Sunday, August 3, 2008

To keep us from becoming completely demoralized from over work, the entire costume shop packed up last week and went on a little field trip Los Alamos.   Once the sight of nuclear testing, the city of Los Alamos seems to now have a thriving fibers community.   The exhibit was at the public library, and it was one woman's collection.  In addition to being a nuclear physicist, she has also been traveling the world for years, collecting hand made lace and lace paraphernalia.  She described it as a mania, which it certainly seemed accurate.  The people who must have sat there for years at a time twisting tiny pieces of thread by candle light must have been just a little bit insane.   The way it's made, all the layers and complexity, our maniacal lace collecting tour guide told us, was similar to figuring out complicated physics problems. 

Lace has such an intense history, people got so worked up.  But it seems like nobody remembers the makers.   Our lace collecting docent had obviously taken such loving care of each piece.

She pointed out that in one piece contained the initials "M M" in one of the flowers.  Can you see it?  I love reminders that people, probably people a lot like me made this stuff, their hands and their time.  And history doesn't remember them, because they were women, or because lace just wasn't important enough to be recorded, but they made it anyway.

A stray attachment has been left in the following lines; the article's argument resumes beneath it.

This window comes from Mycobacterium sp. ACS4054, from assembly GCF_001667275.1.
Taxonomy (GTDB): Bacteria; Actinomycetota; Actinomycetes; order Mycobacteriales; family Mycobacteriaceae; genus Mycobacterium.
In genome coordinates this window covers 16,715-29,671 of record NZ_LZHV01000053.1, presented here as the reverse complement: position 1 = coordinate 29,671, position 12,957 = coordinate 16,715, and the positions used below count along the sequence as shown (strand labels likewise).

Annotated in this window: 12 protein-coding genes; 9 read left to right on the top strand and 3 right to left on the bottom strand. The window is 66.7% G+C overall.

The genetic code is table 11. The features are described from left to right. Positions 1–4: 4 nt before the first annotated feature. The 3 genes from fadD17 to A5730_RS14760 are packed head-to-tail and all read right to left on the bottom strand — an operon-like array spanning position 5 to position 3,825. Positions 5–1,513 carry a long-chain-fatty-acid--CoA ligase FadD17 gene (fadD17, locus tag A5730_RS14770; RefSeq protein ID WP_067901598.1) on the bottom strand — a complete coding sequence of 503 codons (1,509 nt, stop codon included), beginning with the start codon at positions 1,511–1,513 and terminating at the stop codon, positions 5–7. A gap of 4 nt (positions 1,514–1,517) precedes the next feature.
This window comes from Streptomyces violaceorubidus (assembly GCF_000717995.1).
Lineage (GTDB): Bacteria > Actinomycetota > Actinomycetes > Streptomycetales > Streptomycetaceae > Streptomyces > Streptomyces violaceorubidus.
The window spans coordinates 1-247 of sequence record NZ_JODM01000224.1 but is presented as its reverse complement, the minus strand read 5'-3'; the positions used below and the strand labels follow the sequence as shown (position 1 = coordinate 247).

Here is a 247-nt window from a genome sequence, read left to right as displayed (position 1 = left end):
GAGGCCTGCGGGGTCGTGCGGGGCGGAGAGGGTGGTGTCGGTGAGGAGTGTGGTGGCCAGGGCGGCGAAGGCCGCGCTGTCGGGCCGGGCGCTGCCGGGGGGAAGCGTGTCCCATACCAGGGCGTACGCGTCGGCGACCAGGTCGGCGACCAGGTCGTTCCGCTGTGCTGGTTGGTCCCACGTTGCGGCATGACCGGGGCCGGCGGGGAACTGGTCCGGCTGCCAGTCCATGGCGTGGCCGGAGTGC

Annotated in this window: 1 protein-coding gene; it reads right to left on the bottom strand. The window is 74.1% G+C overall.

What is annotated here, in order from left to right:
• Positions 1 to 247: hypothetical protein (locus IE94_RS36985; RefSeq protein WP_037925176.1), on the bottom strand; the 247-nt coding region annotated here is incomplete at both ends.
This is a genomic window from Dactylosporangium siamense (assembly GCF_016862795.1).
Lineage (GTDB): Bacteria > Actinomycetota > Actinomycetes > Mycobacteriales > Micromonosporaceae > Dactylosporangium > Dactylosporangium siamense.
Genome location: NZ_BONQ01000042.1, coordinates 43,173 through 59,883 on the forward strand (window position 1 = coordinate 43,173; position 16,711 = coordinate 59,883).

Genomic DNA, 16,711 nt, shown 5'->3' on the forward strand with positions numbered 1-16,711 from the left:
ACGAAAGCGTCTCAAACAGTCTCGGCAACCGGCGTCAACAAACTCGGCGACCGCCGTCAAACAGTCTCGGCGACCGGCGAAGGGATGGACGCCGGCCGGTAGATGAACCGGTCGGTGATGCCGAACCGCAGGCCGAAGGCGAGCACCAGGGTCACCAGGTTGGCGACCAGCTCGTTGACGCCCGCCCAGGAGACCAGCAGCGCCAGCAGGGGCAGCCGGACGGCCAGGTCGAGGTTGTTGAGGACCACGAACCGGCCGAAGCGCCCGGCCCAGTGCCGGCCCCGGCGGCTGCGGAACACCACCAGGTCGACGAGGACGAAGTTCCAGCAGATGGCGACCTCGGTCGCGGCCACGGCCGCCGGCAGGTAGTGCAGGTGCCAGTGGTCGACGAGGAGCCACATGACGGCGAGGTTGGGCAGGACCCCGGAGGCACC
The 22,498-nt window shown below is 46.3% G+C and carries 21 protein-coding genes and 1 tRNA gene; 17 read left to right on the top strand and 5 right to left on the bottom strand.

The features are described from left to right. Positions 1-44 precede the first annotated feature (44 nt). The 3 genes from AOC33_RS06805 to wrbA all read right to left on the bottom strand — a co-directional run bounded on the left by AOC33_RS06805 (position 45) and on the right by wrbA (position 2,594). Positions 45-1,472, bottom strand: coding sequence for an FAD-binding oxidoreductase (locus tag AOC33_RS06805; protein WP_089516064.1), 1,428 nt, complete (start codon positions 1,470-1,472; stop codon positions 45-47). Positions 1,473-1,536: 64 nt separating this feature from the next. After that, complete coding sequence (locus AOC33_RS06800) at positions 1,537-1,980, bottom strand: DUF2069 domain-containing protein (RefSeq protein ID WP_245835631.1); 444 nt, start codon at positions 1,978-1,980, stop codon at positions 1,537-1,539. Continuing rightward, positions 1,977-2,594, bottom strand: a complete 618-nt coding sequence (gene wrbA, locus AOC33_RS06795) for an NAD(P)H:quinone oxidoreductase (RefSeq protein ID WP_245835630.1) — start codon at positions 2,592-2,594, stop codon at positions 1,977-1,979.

My photography obviously doesn't do any of these lace bits justice, but it was incredible to see.  Cathy decided right on the spot that she was going to get some bobbins and start working on her wedding dress.

Weird fact about lace bobbins:  they used to make commemorative lace bobbins for public hangings.  So as your sitting, twisting threads, your thinking, "Ah, the day James Banbit was hung for heresy.  'Twas a bright, sunny day, and the children and I had a lovely time in the town square."  ????
  Any way, there was a lovely farmers market right next to the library and we got lunch there.  I also bought two skeins of yarn spun from sheepies right up in the hills of Los Alamos.  This awesome woman gave me delicious bread for only two dollars.  Because I didn't have enough money.

And at the end of the day we drove back right across the bandolier tuff. Which could make your heart stop.


rachel said...

looooove you

Fiberista Nora said...

i want to move there, too!! Sheep farm in a town that rhymes with my name! Let's go! Also, I've been working with lace, lately, too... we should compare notes. Miss you like i miss oxygen underwater.

Wild Threads said...

Dude, crazy lace. Did you hear David Duchovny is a sex addict?